“I’d live here if I could,” she told the audience. “I love Joesef and his crew. They’ve taken us on so many shows and it’s been amazing. We never would've been to Ireland or half the places we’ve been to without him.”
Performing her single ‘Autumn Song’, Bleak showcased heartfelt lyrics about her relationship with nature that possessed an addictively catchy beat. To end her set, the Scottish singer performed an upcoming single about letting go and living freely, which was certainly a fitting transition into the night’s main act.
What started as a small group of people quickly became a sea of fans flooding into the venue, lining both the stage and balcony levels of Opium Dublin. Despite the wait for the stage crew to set up for the second act, the crowd only became more energised, singing along to the backdrop of The Cranberries’ ‘Linger’, Robyn’s ‘Dancing On My Own’, Lizzo’s ‘About Damn Time’ and other hits to pass the time.
A burst of fog covered the stage which soon became bathed in bright red lights. Moments later a second whiff of fog appeared and the night’s five-piece band emerged onto the stage to loud cheers. Fittingly opening the show with his album’s namesake introductory track ‘Permanent Damage’, Joesef sang the first verse out of sight before walking on stage and receiving a hero’s welcome from the Opium Dublin crowd.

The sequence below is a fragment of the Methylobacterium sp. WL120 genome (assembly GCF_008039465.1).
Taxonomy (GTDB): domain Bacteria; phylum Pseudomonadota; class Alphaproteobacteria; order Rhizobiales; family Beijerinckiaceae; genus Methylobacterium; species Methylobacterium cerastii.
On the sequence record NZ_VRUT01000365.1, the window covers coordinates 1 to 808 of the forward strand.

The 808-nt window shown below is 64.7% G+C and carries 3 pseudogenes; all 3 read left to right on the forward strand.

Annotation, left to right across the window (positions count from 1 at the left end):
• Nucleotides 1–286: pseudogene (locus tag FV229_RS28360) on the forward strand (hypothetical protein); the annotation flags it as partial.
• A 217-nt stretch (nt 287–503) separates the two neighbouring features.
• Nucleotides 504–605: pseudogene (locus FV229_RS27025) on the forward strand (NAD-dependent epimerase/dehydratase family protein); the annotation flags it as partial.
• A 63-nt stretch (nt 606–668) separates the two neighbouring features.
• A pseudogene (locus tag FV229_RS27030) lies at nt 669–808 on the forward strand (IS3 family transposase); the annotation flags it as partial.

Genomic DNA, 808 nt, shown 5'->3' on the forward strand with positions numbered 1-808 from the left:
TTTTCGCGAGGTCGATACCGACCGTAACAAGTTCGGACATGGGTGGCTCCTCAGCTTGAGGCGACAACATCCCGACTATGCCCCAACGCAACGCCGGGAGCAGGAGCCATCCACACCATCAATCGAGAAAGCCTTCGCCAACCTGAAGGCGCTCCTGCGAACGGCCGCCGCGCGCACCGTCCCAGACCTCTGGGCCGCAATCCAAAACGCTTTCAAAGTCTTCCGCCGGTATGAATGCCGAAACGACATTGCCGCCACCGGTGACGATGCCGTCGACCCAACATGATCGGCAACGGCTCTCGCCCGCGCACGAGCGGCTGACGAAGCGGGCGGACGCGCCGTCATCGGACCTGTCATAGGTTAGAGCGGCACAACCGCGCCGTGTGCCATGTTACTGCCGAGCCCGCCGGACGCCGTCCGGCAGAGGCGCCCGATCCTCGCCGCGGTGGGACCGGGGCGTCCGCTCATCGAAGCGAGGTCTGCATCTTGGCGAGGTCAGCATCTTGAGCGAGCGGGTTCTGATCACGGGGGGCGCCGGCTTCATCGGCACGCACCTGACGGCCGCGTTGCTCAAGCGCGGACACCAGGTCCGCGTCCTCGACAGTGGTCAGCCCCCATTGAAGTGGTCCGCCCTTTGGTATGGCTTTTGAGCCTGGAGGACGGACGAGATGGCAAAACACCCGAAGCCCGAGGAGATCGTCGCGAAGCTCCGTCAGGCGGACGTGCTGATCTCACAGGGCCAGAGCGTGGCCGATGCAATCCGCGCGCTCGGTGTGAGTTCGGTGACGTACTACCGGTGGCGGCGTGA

Instantly serenading the audience with his angelic falsetto, the artist claimed the stage by throwing his hands in the air like wings, which never failed to garner passionate cheers from the hungry crowd. He then played his fan favourite ‘It’s Been A Little Heavy Lately’, which, in line with the 27-year-old's signature style, turned traumatic memories and vulnerable lyrics into an upbeat party anthem, with fans singing the words to the new track as the band stepped to the beat. The Scottish artist could do nothing wrong, as every dance move earned a loud cheer from the loving crowd.